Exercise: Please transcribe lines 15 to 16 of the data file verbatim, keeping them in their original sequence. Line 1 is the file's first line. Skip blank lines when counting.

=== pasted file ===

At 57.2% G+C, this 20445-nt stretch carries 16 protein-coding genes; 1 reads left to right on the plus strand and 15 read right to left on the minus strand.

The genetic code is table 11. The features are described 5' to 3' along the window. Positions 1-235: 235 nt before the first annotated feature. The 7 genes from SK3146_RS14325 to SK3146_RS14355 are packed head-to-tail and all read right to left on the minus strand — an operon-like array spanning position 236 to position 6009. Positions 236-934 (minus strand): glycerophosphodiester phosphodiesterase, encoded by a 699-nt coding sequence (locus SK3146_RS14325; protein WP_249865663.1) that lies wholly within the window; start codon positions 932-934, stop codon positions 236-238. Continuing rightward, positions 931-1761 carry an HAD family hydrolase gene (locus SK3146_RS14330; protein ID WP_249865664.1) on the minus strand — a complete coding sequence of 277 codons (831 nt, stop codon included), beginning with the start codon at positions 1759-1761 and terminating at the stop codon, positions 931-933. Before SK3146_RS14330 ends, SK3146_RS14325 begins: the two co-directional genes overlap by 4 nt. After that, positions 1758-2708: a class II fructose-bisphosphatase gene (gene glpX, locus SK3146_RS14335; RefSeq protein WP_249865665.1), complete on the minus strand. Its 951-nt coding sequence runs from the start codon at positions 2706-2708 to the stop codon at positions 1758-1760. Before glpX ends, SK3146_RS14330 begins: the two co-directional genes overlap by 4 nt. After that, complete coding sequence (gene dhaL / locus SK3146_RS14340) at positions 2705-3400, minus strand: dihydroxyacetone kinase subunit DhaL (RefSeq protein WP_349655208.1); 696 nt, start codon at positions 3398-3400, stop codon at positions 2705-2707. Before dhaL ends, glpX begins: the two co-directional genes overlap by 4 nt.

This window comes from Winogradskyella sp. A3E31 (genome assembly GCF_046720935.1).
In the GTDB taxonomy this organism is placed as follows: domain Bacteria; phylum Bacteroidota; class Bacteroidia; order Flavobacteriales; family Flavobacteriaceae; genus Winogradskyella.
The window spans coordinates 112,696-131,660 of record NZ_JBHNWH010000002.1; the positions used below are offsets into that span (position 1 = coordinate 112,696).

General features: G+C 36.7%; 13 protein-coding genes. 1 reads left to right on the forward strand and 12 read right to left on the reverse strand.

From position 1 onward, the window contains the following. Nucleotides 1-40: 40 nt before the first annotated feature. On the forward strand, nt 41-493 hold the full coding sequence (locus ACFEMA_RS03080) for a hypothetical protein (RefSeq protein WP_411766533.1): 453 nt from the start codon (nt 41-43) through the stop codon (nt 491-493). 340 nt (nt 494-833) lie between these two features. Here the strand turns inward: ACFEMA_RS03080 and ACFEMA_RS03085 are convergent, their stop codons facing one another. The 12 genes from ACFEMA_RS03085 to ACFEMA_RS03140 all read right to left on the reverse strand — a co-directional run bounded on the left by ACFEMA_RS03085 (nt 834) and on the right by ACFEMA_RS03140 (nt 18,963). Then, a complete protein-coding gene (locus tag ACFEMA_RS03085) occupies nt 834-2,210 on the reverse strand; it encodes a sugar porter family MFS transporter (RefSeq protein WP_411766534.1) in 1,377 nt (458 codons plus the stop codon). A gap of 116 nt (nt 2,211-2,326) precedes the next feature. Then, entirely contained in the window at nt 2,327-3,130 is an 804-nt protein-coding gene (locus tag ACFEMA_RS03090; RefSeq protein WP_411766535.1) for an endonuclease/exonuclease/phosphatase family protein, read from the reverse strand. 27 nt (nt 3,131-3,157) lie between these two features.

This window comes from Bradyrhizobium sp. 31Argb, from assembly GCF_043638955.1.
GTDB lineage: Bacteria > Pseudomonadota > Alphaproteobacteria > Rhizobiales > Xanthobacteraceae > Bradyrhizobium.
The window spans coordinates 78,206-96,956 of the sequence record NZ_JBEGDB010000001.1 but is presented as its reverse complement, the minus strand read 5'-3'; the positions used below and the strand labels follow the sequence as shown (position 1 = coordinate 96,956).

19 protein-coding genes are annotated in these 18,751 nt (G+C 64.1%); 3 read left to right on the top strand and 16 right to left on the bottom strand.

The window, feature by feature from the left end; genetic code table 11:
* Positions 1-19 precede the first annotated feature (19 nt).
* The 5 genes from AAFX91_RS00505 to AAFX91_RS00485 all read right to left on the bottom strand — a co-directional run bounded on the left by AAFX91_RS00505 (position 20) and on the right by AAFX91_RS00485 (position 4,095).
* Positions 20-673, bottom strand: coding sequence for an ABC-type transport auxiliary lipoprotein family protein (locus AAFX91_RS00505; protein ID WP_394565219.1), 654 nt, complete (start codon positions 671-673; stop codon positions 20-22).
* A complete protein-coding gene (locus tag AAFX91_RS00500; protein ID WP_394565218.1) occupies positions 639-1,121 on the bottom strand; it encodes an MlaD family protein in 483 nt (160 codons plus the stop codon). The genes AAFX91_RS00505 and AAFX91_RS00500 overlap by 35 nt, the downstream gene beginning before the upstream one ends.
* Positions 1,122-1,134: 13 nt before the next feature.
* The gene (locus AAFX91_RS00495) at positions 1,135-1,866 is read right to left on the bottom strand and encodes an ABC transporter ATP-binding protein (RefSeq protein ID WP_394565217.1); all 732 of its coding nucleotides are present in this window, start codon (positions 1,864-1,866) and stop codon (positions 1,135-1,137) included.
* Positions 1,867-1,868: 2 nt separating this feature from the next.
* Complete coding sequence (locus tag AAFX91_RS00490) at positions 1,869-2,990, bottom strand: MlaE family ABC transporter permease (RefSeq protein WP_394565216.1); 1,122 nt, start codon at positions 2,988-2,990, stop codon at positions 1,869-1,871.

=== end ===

* Positions 20-673, bottom strand: coding sequence for an ABC-type transport auxiliary lipoprotein family protein (locus AAFX91_RS00505; protein ID WP_394565219.1), 654 nt, complete (start codon positions 671-673; stop codon positions 20-22).
* A complete protein-coding gene (locus tag AAFX91_RS00500; protein ID WP_394565218.1) occupies positions 639-1,121 on the bottom strand; it encodes an MlaD family protein in 483 nt (160 codons plus the stop codon). The genes AAFX91_RS00505 and AAFX91_RS00500 overlap by 35 nt, the downstream gene beginning before the upstream one ends.